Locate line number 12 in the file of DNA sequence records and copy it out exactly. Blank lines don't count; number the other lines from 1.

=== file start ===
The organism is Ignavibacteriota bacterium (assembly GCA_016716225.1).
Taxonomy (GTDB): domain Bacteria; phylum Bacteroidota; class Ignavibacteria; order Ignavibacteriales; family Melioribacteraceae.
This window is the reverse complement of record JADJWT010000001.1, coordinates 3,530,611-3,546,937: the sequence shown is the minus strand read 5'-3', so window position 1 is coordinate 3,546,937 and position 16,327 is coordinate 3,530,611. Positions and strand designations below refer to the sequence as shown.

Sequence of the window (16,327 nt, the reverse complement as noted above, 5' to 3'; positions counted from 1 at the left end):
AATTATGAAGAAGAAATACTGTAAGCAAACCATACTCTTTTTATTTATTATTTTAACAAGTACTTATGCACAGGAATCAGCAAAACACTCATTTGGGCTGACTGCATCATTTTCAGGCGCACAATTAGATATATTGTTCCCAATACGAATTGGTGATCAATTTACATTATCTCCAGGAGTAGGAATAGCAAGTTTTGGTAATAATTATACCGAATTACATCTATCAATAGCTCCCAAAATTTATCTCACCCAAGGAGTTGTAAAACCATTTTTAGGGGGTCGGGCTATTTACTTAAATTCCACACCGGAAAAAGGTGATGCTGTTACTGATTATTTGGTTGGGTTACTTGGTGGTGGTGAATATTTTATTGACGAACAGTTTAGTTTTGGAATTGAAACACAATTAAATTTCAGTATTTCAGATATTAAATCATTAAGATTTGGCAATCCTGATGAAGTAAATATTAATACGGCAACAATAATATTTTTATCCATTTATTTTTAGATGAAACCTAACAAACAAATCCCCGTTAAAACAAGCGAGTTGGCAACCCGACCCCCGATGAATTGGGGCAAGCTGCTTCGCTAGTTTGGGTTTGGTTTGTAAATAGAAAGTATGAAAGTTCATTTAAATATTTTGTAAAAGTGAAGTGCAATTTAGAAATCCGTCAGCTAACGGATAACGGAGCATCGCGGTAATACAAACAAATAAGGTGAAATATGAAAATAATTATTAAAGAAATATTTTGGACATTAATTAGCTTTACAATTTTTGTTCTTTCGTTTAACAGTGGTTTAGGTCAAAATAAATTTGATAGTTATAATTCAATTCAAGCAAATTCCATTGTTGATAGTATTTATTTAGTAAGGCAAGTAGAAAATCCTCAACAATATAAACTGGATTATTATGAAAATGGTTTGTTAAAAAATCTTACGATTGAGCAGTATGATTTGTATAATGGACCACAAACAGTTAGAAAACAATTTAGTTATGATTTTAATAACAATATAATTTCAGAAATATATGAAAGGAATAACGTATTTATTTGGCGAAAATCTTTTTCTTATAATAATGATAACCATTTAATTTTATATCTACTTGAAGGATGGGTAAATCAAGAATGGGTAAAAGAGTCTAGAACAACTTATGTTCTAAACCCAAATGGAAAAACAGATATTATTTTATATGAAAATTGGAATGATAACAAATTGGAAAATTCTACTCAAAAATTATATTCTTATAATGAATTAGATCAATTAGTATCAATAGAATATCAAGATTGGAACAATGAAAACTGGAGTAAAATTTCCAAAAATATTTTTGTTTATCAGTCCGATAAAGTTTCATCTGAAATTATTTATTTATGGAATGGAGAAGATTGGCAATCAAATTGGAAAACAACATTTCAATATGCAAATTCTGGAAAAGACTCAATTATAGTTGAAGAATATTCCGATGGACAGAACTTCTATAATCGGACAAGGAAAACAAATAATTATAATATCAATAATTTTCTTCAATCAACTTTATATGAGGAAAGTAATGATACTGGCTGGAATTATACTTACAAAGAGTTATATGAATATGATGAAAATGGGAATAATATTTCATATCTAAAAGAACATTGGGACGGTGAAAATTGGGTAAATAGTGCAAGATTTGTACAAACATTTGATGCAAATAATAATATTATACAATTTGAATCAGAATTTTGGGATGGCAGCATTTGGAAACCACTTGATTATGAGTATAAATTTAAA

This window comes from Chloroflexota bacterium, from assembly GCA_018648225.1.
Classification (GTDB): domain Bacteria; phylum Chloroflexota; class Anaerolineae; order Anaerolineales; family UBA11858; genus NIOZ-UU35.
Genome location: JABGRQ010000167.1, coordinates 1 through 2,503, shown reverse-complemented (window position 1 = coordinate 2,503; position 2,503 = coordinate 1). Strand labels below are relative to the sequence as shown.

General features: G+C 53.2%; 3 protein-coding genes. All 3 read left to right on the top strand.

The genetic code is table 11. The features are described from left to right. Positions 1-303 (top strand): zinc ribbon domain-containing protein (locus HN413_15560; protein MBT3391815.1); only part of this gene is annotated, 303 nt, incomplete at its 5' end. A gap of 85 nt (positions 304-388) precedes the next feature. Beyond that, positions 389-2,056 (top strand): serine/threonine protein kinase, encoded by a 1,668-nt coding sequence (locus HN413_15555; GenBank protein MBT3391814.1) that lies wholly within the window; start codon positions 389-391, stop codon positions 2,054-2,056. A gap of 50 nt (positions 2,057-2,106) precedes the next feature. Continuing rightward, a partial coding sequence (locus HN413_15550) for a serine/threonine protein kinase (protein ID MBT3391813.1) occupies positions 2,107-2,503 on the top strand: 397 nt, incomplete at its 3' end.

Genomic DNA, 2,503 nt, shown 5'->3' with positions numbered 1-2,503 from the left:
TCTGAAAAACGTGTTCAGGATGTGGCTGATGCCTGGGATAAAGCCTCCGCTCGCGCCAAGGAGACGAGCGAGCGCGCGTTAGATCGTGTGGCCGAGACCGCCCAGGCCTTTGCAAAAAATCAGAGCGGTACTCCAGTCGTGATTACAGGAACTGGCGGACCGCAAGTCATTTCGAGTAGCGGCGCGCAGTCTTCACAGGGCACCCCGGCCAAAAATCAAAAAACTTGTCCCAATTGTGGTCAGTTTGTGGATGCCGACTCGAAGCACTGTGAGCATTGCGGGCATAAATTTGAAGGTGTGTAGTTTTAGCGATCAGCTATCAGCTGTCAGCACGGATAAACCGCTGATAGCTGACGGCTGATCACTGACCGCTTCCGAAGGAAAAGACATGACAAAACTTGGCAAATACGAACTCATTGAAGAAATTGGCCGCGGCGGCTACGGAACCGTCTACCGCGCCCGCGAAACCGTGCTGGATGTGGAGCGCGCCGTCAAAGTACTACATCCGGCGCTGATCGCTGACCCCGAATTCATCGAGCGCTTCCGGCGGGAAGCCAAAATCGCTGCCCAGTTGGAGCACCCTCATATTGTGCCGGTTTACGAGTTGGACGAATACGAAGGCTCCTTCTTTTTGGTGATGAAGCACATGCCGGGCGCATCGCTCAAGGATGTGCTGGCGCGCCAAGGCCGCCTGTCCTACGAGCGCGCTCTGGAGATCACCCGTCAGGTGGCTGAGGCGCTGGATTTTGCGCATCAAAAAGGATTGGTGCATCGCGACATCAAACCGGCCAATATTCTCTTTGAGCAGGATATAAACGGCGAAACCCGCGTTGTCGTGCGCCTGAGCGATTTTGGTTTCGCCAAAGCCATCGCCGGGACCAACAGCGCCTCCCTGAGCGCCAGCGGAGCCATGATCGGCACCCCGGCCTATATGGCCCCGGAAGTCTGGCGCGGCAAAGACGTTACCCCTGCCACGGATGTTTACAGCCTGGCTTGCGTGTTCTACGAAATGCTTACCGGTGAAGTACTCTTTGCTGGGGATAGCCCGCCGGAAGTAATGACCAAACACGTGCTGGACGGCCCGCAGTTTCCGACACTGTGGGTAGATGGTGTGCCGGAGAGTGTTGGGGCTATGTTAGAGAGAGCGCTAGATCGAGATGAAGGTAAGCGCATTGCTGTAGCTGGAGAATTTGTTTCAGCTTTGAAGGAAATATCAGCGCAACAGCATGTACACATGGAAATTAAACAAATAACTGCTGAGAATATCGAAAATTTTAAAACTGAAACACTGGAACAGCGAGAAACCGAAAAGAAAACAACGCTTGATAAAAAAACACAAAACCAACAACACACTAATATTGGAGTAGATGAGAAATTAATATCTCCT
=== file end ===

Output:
TCTGAAAAACGTGTTCAGGATGTGGCTGATGCCTGGGATAAAGCCTCCGCTCGCGCCAAGGAGACGAGCGAGCGCGCGTTAGATCGTGTGGCCGAGACCGCCCAGGCCTTTGCAAAAAATCAGAGCGGTACTCCAGTCGTGATTACAGGAACTGGCGGACCGCAAGTCATTTCGAGTAGCGGCGCGCAGTCTTCACAGGGCACCCCGGCCAAAAATCAAAAAACTTGTCCCAATTGTGGTCAGTTTGTGGATGCCGACTCGAAGCACTGTGAGCATTGCGGGCATAAATTTGAAGGTGTGTAGTTTTAGCGATCAGCTATCAGCTGTCAGCACGGATAAACCGCTGATAGCTGACGGCTGATCACTGACCGCTTCCGAAGGAAAAGACATGACAAAACTTGGCAAATACGAACTCATTGAAGAAATTGGCCGCGGCGGCTACGGAACCGTCTACCGCGCCCGCGAAACCGTGCTGGATGTGGAGCGCGCCGTCAAAGTACTACATCCGGCGCTGATCGCTGACCCCGAATTCATCGAGCGCTTCCGGCGGGAAGCCAAAATCGCTGCCCAGTTGGAGCACCCTCATATTGTGCCGGTTTACGAGTTGGACGAATACGAAGGCTCCTTCTTTTTGGTGATGAAGCACATGCCGGGCGCATCGCTCAAGGATGTGCTGGCGCGCCAAGGCCGCCTGTCCTACGAGCGCGCTCTGGAGATCACCCGTCAGGTGGCTGAGGCGCTGGATTTTGCGCATCAAAAAGGATTGGTGCATCGCGACATCAAACCGGCCAATATTCTCTTTGAGCAGGATATAAACGGCGAAACCCGCGTTGTCGTGCGCCTGAGCGATTTTGGTTTCGCCAAAGCCATCGCCGGGACCAACAGCGCCTCCCTGAGCGCCAGCGGAGCCATGATCGGCACCCCGGCCTATATGGCCCCGGAAGTCTGGCGCGGCAAAGACGTTACCCCTGCCACGGATGTTTACAGCCTGGCTTGCGTGTTCTACGAAATGCTTACCGGTGAAGTACTCTTTGCTGGGGATAGCCCGCCGGAAGTAATGACCAAACACGTGCTGGACGGCCCGCAGTTTCCGACACTGTGGGTAGATGGTGTGCCGGAGAGTGTTGGGGCTATGTTAGAGAGAGCGCTAGATCGAGATGAAGGTAAGCGCATTGCTGTAGCTGGAGAATTTGTTTCAGCTTTGAAGGAAATATCAGCGCAACAGCATGTACACATGGAAATTAAACAAATAACTGCTGAGAATATCGAAAATTTTAAAACTGAAACACTGGAACAGCGAGAAACCGAAAAGAAAACAACGCTTGATAAAAAAACACAAAACCAACAACACACTAATATTGGAGTAGATGAGAAATTAATATCTCCT